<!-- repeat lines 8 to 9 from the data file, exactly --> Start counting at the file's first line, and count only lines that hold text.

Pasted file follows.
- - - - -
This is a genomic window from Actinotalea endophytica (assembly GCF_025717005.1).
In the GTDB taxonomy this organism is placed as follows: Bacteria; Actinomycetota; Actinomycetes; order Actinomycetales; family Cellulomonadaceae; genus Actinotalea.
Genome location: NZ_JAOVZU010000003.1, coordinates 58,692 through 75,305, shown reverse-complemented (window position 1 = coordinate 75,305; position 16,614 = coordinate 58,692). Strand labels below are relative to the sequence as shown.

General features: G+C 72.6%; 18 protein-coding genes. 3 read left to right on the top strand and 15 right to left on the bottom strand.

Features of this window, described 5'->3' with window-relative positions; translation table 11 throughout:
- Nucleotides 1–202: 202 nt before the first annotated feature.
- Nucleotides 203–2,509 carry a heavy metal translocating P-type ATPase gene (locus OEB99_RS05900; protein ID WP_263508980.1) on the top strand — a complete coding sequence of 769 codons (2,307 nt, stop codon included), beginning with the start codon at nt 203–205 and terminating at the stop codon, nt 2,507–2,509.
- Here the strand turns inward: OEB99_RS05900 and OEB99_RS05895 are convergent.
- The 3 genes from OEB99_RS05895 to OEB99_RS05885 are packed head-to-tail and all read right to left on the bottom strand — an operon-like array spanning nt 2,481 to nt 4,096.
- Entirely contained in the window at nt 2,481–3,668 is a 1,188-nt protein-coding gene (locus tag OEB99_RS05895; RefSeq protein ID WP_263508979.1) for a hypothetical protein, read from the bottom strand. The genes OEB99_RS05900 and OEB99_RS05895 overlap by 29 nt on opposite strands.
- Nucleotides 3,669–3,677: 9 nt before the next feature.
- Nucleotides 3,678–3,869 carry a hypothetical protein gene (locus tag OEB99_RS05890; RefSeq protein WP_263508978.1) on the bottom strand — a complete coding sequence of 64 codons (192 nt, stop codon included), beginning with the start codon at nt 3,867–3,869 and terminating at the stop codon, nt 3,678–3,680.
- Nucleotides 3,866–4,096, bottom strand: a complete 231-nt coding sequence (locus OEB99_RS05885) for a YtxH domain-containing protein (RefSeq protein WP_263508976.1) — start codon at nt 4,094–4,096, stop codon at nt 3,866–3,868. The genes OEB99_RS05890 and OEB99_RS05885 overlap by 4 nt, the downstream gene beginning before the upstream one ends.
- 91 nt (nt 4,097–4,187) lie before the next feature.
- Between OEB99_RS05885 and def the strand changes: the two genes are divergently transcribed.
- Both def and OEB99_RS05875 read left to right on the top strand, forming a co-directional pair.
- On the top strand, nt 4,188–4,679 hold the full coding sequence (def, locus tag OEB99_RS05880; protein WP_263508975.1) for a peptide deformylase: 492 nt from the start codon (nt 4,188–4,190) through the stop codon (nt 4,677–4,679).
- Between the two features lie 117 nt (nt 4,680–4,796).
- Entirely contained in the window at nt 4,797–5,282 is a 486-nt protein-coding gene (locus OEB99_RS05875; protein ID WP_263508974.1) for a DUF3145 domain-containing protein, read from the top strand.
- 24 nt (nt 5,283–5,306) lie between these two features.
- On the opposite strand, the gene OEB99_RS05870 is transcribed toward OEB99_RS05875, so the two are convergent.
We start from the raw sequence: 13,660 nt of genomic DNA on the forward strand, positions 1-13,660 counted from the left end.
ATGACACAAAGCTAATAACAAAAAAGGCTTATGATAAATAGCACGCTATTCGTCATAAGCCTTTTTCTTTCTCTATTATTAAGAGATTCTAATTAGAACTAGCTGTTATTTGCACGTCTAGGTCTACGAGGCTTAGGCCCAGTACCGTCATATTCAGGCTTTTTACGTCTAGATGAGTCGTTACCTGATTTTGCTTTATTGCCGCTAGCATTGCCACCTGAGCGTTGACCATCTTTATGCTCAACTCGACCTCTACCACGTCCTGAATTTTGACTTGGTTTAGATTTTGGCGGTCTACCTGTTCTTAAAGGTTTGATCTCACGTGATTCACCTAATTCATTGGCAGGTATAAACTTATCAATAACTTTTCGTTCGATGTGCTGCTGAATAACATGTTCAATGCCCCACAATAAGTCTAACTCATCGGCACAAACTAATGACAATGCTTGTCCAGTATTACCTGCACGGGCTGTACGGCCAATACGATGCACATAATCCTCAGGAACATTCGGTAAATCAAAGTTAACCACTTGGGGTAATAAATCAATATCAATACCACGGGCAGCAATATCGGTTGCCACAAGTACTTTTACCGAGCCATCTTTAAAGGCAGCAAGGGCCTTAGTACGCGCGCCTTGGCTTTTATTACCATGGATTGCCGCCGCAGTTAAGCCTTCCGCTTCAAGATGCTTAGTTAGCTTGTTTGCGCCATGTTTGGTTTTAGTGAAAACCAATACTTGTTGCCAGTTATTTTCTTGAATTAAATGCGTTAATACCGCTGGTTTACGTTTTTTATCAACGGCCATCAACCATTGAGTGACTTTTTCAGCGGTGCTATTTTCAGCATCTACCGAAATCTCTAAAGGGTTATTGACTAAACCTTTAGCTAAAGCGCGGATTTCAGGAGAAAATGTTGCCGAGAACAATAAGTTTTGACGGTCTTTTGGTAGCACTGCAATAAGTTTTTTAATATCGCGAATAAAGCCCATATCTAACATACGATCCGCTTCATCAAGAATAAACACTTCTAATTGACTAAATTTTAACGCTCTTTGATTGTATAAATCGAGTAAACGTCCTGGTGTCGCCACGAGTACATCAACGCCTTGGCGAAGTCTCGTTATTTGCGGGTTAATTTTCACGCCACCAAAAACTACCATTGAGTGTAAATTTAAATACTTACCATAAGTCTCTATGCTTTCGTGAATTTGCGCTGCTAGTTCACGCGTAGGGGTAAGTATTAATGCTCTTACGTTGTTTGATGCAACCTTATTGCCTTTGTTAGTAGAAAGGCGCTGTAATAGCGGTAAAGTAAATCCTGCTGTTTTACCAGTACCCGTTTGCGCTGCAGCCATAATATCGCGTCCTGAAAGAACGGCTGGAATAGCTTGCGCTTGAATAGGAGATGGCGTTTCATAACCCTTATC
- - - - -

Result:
- Here the strand turns inward: OEB99_RS05900 and OEB99_RS05895 are convergent.
- The 3 genes from OEB99_RS05895 to OEB99_RS05885 are packed head-to-tail and all read right to left on the bottom strand — an operon-like array spanning nt 2,481 to nt 4,096.